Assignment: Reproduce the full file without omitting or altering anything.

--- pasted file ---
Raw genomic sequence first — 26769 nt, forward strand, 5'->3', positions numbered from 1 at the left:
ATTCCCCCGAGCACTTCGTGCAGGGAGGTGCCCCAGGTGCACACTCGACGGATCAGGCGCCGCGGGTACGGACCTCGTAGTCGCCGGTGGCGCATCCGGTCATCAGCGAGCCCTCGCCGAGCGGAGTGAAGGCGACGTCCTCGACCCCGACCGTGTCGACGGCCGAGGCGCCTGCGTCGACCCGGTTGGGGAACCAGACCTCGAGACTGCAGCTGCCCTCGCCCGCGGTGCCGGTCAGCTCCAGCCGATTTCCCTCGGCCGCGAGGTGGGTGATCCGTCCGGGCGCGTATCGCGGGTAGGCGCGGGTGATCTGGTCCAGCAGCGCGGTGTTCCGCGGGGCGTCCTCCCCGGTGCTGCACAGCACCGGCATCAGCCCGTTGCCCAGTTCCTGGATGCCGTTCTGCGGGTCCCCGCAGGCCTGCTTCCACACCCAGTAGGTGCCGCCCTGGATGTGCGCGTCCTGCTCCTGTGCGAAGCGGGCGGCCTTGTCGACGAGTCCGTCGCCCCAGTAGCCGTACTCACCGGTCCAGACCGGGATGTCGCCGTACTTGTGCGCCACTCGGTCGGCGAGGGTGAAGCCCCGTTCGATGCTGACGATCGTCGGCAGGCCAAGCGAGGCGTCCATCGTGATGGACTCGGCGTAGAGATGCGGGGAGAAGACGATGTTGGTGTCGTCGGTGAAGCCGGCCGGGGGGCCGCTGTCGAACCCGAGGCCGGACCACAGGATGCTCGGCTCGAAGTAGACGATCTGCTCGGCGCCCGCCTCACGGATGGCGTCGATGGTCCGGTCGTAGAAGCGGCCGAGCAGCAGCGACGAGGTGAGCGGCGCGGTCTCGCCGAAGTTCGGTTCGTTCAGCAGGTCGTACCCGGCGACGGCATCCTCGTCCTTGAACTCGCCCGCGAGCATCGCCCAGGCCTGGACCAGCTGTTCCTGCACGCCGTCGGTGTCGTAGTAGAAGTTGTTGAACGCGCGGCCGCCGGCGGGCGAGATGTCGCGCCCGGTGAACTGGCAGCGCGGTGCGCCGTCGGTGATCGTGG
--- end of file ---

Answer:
Raw genomic sequence first — 26769 nt, forward strand, 5'->3', positions numbered from 1 at the left:
ATTCCCCCGAGCACTTCGTGCAGGGAGGTGCCCCAGGTGCACACTCGACGGATCAGGCGCCGCGGGTACGGACCTCGTAGTCGCCGGTGGCGCATCCGGTCATCAGCGAGCCCTCGCCGAGCGGAGTGAAGGCGACGTCCTCGACCCCGACCGTGTCGACGGCCGAGGCGCCTGCGTCGACCCGGTTGGGGAACCAGACCTCGAGACTGCAGCTGCCCTCGCCCGCGGTGCCGGTCAGCTCCAGCCGATTTCCCTCGGCCGCGAGGTGGGTGATCCGTCCGGGCGCGTATCGCGGGTAGGCGCGGGTGATCTGGTCCAGCAGCGCGGTGTTCCGCGGGGCGTCCTCCCCGGTGCTGCACAGCACCGGCATCAGCCCGTTGCCCAGTTCCTGGATGCCGTTCTGCGGGTCCCCGCAGGCCTGCTTCCACACCCAGTAGGTGCCGCCCTGGATGTGCGCGTCCTGCTCCTGTGCGAAGCGGGCGGCCTTGTCGACGAGTCCGTCGCCCCAGTAGCCGTACTCACCGGTCCAGACCGGGATGTCGCCGTACTTGTGCGCCACTCGGTCGGCGAGGGTGAAGCCCCGTTCGATGCTGACGATCGTCGGCAGGCCAAGCGAGGCGTCCATCGTGATGGACTCGGCGTAGAGATGCGGGGAGAAGACGATGTTGGTGTCGTCGGTGAAGCCGGCCGGGGGGCCGCTGTCGAACCCGAGGCCGGACCACAGGATGCTCGGCTCGAAGTAGACGATCTGCTCGGCGCCCGCCTCACGGATGGCGTCGATGGTCCGGTCGTAGAAGCGGCCGAGCAGCAGCGACGAGGTGAGCGGCGCGGTCTCGCCGAAGTTCGGTTCGTTCAGCAGGTCGTACCCGGCGACGGCATCCTCGTCCTTGAACTCGCCCGCGAGCATCGCCCAGGCCTGGACCAGCTGTTCCTGCACGCCGTCGGTGTCGTAGTAGAAGTTGTTGAACGCGCGGCCGCCGGCGGGCGAGATGTCGCGCCCGGTGAACTGGCAGCGCGGTGCGCCGTCGGTGATCGTGG